We just released CTP2 of SQL Server 2008 R2. What is this CTP? Think about it as Beta2 of SQL Server 2008 R2. There will be another CTP which should be released in the last quarter of this calendar year. Final release time frame should be very early in the second half of next calendar year. As a background, the R2 version of SQL Server 2008 only has minimal changes in the SQL Server Relational Engine. Most of the changes have to do with new components in the overall SQL Server package. However there is one change in the Relational Engine which could have significant impact on TCO. As most of you know, SQL Server stores Unicode strings in columns of the datatype nvarchar. As encoding we use UCS2. This encoding usually stores every character in 2 bytes. This is different to other encodings like UTF8 where characters out of single byte code pages get stored as one byte on disk. (However on the other side UTF8 can use up to 4bytes in typical double byte collations like Kanji.) – The current solution had room for improvement: Save space for characters out of single byte code pages.

The goal we set ourselves for SQL Server 2008 R2 looked as follows:

·         Spend one byte of disk storage for single byte collations like the typical Latin1 collation

·         Improve storage efficiency even for double byte character collations

·         Make the usage of the new way of storing nvarchar content completely transparent. Means beyond the usage of either ROW or PAGE compression, no further steps need to be applied.

·         For already existing ROW or PAGE compressed tables in databases which were attached or restored from a SQL Server 2008 source newly inserted or modified tables will be stored in the new format even in combination with row in the old format on the same page

·         Performance impact shouldn’t be measurable in productive scenarios

In order to achieve our goal, we implemented a new way how we actually store our UCS2 encoded nvarchar datatypes on disk. The algorithm applied is widely known as SCSU (Simple Compression Scheme for Unicode). It is applied at the moment a row is placed on a page and it is absolutely transparent to the application and other layers of SQL Server. We achieved the goal of making the usage transparent with coupling our UCS2 compression with ROW and PAGE compression. Means if one chooses to compress a table in SQL Server 2008 R2 with ROW or PAGE compression the new UCS2 compression comes with it automatically. Not using any compression against a table also doesn’t give any Unicode compression. So we implemented UCS2 compression as an extension of our database compression features we implemented already in the SQL Server 2008 release.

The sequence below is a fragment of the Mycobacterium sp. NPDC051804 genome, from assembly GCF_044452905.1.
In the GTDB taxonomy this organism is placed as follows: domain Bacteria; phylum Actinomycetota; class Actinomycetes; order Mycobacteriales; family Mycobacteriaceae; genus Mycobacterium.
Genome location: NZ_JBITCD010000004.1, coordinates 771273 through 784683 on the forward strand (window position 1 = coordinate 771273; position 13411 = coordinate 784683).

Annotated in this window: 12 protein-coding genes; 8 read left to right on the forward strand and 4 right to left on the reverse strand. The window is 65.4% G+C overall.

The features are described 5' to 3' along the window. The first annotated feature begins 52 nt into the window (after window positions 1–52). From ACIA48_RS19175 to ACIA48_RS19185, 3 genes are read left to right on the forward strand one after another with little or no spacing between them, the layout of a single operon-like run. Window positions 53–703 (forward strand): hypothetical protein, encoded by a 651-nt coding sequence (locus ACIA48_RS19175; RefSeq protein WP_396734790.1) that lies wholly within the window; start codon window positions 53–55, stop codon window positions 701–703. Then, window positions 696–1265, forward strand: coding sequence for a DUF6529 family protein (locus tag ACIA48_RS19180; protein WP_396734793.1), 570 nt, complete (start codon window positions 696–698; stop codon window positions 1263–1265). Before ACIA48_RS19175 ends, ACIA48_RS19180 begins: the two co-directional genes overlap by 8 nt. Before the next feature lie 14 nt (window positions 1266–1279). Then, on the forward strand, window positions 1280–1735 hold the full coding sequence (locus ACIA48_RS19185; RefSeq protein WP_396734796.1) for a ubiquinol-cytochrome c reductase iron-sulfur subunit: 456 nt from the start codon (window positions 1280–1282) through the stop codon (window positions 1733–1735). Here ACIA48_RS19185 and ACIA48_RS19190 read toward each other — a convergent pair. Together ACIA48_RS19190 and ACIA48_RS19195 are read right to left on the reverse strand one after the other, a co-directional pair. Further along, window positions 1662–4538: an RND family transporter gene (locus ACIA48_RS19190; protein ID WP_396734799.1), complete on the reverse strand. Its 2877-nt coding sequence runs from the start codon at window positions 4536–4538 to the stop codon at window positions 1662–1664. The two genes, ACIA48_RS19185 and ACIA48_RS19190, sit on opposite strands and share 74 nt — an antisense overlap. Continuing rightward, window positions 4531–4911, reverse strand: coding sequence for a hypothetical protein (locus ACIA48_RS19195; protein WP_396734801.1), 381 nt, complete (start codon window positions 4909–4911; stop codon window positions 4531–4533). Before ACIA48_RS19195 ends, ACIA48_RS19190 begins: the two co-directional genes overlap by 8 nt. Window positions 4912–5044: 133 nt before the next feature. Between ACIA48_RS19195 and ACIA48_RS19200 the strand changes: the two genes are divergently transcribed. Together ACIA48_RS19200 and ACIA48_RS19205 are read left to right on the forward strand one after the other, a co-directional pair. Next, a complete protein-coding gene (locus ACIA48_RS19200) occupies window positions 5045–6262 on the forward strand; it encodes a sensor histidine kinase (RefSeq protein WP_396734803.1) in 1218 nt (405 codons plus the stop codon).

In terms of performance impact I spent a lot of time over last Christmas testing based on the SAP SD benchmark and some examples of typical BW databases. One really can say that the impact of the UCS2 compression on top of our existing compression methods is in the extreme low single digits. This is basically a change that in a productive system isn’t really recognizable. These tests and measurements conducted with other workloads, including standard TPC based benchmark workload, gave us enough confidence to simply couple the new UCS2 compression with our existing methods because the increase on CPU consumption proofed negligible.

So what is the benefit we measured in some of the comparisons? See this table:


Pure UCS2 in SQL Server 2008


UCS2 compression in SQL Server 2008 R2   






























What does this really mean for a SAP ERP system? In order to answer this question I took a copy of our own 5+TB SAP ERP database. I completely defragmented the database and did a series of exercises which ended up with the results presented in the following table:

Compression Type

Percentage of original

No compression


ROW Compression SQL Server 2008


ROW Compression SQL Server 2008 R2


Page Compression SQL Server 2008


PAGE Compression SQL Server 2008 R2



Please keep in mind that the percentages are based on a completely reorganized database. In real productive systems we usually see a larger gain due to the compression plus additional effects of data reorganization when enabling database compression. A many of our customers already confirmed, ROW compression didn’t introduce a measurable more on resource consumption and already reduced the volume by a nice portion. Using SQL Server 2008 R2, the effect will even be larger: The used space within the database will basically shrink to 2/3 of its original size; without measurable increase on CPU resource consumption. As expected with Page Level compression the benefit of UCS2 compression is not as significant since Pre-Fix and duplicate optimizations already do a great job. These are measurements conducted with compressing the clustered indexes (which include the data layer) only, as supported by SAP at this point in time. We will work in the next 12 months to get the non-clustered indexes compressed as well. Especially with Page Level compression we will see another dramatic impact on database size.

Please see my next article explaining more about how one can use UCS2 compression and apply it to already existing ROW/PAGE compressed tables after running the database on SQL Server 2008 R2.